And while Joe Alwyn’s Nick might have a tendency towards depression, apart from his arresting good looks, there is almost nothing of interest about him at all.

Similarly, Bobbi doesn’t serve much purpose other than to turn up and get in the way when the plot requires it. She’s supposed to be Frances’ best friend, but not many people would want a best friend like her.

Rounding off the foursome, Melissa is the only grown-up in the mix, in many ways the only person whose behaviour warrants any empathy.

Seeing Tommy Tiernan as Frances’ alcoholic loser of a father is bit of a comedown after seeing his blistering turn as the exasperated father-figure in Derry Girls. And Justine Mitchell, as her mother, is perhaps the only character on screen any viewer would genuinely want to spend any time with at all.

There’s almost nothing believable about the narrative itself – almost within days of meeting them, Melissa invites Frances and Bobbi on holiday with her and Nick in Croatia. Really? And they accept? Really? And Frances and Bobbi are given separate rooms? Really? That’s a stroke of luck.

And given that Melissa is a famous author and Nick is a famous actor, the fact that Frances and Nick are able to continue their affair in a city such as Dublin without having to worry about being followed by the tabloids feels unlikely.

And there are plenty of plot points that feels like they’re signposting something to come, but nothing comes of them. Elsewhere, there are elements that don’t fit the characters – Frances not telling her mother when she receives a medical diagnosis – or cruel – Frances immediately then encountering someone whose own situation is in direct contrast with that diagnosis.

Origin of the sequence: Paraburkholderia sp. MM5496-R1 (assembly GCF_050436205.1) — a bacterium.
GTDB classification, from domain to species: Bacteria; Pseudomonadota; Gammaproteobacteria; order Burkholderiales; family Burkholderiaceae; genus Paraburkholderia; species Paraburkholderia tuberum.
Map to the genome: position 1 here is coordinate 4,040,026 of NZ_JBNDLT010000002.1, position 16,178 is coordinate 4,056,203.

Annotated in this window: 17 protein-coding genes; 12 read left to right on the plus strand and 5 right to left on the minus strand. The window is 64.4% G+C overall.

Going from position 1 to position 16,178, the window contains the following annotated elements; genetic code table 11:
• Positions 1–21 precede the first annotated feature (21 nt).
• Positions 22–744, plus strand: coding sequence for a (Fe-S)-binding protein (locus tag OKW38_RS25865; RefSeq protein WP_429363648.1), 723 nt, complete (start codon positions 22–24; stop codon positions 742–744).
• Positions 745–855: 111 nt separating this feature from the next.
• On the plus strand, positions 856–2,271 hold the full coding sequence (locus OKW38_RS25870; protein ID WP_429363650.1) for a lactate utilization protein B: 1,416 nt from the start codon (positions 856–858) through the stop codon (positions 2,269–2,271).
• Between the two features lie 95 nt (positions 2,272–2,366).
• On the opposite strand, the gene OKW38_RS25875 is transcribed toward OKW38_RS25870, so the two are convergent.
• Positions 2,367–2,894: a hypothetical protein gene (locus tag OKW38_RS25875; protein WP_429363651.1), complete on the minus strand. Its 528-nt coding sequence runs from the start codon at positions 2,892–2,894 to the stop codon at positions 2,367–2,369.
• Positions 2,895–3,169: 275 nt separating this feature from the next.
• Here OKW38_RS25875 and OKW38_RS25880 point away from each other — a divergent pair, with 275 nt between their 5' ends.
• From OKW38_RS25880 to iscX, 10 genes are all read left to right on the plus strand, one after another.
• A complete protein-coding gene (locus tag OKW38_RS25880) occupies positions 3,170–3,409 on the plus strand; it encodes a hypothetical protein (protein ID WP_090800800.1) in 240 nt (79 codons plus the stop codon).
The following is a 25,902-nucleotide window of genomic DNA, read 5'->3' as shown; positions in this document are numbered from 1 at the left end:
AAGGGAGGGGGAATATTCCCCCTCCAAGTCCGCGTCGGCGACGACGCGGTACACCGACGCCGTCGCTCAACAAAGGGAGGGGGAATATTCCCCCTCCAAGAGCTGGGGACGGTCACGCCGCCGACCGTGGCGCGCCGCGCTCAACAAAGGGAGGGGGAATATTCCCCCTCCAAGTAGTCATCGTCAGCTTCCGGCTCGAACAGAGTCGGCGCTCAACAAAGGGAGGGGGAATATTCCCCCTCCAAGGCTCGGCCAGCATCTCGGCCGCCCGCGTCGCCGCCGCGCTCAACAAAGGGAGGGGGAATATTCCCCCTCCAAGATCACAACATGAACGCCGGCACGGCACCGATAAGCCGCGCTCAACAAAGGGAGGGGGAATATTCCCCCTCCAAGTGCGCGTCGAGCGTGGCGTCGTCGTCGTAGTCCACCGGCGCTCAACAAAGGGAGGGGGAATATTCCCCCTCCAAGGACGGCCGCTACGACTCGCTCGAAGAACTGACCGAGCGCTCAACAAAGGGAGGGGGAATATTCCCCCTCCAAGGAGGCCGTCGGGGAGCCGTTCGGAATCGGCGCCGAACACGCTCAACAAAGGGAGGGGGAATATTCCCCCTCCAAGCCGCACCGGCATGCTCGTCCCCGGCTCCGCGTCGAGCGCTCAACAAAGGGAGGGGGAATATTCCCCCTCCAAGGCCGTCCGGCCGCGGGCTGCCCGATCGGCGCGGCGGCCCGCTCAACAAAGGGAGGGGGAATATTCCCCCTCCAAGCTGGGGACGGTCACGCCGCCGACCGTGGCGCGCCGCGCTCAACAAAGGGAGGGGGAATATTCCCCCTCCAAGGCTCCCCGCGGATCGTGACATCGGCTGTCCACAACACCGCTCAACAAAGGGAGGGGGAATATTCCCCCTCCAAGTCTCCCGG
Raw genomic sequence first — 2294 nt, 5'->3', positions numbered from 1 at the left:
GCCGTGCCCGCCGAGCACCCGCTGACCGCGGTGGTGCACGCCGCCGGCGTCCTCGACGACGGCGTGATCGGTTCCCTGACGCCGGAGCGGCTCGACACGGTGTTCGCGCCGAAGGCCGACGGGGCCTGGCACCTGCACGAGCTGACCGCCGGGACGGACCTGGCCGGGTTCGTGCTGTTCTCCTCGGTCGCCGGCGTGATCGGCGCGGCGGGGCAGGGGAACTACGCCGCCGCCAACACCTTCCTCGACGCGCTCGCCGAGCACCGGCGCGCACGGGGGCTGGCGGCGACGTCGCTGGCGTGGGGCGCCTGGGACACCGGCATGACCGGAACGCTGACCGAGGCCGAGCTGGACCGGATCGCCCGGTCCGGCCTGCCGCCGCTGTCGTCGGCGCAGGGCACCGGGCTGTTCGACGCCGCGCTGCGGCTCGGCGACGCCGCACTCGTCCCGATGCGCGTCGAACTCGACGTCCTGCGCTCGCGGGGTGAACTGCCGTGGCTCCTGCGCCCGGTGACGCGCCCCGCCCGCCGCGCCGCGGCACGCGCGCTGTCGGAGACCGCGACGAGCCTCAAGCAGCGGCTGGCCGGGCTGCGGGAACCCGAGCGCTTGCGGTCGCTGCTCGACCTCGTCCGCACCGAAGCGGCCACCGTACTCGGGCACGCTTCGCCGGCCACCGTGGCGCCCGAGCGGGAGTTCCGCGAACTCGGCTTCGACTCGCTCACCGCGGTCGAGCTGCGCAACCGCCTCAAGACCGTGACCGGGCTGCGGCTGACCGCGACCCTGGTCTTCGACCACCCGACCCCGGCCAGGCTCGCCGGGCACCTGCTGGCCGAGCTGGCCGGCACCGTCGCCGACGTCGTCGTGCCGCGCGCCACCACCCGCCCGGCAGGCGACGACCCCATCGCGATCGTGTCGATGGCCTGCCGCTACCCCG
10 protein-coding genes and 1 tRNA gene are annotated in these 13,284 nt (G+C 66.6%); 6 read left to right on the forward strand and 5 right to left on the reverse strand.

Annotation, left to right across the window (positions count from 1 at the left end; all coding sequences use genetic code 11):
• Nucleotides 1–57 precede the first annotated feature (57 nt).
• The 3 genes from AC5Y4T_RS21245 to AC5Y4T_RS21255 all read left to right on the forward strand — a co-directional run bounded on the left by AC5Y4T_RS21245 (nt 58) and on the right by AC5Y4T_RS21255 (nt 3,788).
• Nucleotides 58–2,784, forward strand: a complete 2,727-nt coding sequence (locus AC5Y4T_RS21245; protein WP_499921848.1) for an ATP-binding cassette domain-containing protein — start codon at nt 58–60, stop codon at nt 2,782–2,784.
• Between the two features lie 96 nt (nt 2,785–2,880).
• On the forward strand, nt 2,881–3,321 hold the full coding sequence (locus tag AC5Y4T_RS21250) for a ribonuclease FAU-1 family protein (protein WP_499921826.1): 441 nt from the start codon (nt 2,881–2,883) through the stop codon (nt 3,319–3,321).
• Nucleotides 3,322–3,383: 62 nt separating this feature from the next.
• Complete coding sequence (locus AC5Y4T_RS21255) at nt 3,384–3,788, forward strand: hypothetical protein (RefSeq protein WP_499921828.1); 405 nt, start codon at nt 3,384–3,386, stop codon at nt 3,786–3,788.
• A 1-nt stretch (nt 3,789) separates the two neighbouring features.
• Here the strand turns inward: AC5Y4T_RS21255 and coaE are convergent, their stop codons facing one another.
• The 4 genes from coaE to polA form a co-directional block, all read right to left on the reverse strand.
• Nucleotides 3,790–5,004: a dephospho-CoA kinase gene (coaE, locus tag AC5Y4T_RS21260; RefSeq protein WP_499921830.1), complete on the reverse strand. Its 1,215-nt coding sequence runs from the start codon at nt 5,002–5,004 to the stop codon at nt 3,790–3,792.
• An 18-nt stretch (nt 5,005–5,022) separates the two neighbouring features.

A key dramatic moment doesn’t even happen on screen – we learn that Melissa has found out about the affair in a throwaway comment that makes you scream, “That’s a scene I’d have liked to see!” But maybe it was beyond the actors or writers to deliver genuine drama.

Much as in Normal People, the behaviour on display is largely youthful naivety or thoughtless immaturity. That wasn’t a masterpiece, but by comparison, these characters are even more boring and inarticulate, the plot more arch and incoherent.

We have to spend six hours with these people, but who are we meant to be rooting for, genuinely? The selfish, boring, marriage-wrecker? The depressed philanderer? The self-important hanger-on? The only one you really feel for is Melissa – but her actions require a bit of a leap of faith and while she’s the only one who’s actions can be truly understood by most people, she’s painted as the villain – perhaps the only thing that feels genuine in the circumstances.

Conversations With Friends follows people who are the architects of their own emotional misery as it plods inexorably towards an inevitably downbeat conclusion for eleven episodes, before the final half hour seems to flip the story on its head. Suddenly, inexplicably, Frances grows up. Or does she? Come the end, we wonder whether we’ve wasted our time with eleven episodes, one episode or all twelve.